Topic: WLGO Presents: Amiel Handelsman Date: Thursday, April 24, 2014
Time: 12:00 pm, Pacific Daylight Time (San Francisco, GMT-07:00)
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2. Register for the meeting.
3. Check for confirmation email with instructions on how to join
2014 LGO Alumni Conference: Innovation in Manufacturing and Operations
May 1-2, Marriott Union Square, San Francisco
Save the date!
Join LGO alumni in San Francisco, accessible by air, rail, road and yacht
This year’s LGO Alumni Conference will be held in beautiful downtown San Francisco May 1 and 2. Under the theme of “Innovation in Manufacturing and Operations,” discussions during the conference will explore emerging issues in an age of big data and small scale, hyper-flexible manufacturing.
As always, the conference will afford plenty of opportunities to catch up with old friends and to make new alumni connections. This year Women of LGO (WLGO) will be kicking things off by hosting a social Wednesday April 30th from 6:30-9:00 PM. They invite you to stop by, grab a bite, and catch up with the WLGO community. And yes, LGO men are also welcome.
So pencil in a long weekend with LGO and stay tuned for more details.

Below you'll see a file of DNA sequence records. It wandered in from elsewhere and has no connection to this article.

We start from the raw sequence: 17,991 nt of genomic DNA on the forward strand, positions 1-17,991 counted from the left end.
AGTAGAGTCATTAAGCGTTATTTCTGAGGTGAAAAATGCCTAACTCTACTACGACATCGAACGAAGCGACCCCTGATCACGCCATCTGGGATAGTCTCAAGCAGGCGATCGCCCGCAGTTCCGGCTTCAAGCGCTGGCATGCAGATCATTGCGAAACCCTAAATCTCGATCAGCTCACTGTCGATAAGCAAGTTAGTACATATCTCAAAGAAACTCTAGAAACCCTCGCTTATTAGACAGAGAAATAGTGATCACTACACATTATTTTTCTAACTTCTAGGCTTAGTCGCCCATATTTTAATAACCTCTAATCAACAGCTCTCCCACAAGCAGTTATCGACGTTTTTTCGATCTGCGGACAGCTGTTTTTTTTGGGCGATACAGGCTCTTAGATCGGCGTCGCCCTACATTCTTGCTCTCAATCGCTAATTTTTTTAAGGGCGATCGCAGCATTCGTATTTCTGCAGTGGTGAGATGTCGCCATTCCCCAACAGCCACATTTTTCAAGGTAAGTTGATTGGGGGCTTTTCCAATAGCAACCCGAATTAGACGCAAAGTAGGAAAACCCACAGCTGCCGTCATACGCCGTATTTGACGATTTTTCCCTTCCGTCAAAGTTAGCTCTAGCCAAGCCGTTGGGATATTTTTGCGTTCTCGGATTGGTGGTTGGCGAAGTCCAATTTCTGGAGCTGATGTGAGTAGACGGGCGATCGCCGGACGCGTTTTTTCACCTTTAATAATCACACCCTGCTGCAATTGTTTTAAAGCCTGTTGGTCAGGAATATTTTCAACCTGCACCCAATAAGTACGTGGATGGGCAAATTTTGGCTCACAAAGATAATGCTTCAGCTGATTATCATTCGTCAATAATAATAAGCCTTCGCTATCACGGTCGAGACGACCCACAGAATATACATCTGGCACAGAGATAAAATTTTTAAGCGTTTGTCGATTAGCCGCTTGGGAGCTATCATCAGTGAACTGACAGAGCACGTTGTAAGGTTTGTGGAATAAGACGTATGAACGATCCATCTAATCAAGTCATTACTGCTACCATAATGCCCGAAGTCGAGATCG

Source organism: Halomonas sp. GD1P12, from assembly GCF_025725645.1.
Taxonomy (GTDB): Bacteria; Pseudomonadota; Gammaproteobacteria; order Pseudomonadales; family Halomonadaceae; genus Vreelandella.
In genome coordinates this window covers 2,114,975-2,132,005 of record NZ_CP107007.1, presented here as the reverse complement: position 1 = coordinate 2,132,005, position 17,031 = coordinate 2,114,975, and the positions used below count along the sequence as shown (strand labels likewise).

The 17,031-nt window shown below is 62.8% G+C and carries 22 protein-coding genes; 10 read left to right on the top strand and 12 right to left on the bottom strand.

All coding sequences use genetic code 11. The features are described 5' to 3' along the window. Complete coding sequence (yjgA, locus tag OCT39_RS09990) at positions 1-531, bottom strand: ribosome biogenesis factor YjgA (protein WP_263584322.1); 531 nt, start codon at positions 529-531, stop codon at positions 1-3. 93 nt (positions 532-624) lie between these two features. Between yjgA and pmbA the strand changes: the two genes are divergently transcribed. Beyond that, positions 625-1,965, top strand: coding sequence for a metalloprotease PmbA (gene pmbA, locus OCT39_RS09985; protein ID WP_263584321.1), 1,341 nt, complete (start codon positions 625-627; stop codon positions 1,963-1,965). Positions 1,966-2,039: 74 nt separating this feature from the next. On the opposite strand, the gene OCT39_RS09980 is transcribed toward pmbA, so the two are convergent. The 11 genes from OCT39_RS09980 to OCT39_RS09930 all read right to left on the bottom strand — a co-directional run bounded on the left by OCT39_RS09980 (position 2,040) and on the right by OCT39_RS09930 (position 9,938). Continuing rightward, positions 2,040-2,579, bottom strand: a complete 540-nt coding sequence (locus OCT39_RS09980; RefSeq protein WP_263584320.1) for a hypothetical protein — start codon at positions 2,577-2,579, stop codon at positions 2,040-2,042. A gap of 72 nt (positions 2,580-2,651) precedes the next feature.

Women Leaders of Global Operations (WLGO) PRESENTS: Leadership on Boards, Improved Performance though Director Diversity
May 22nd Noon PDT/3pm EDT
- What do boards really do?
- Why would you want to be on a board?
- How does one become a director?
- How does one become a true leader on a board?
- What are the risks and rewards of being a director?
These questions and more will be answered in this WLGO sponsored webinar with special guests (bios below):
- Betsey Berkemer-Credaire, Author of The Board Game, Retained Executive Search
- Denise Johnson, VP Caterpillar, Sloan Alumna, LGO Operating Committee Member
- Mark Parrish, President & CEO Stuart Dean Company
- Stephanie Sonnabend, Public Company CEO, President and Director, Co-Founder and Chair at 2020 Women on Boards, Sloan Alumna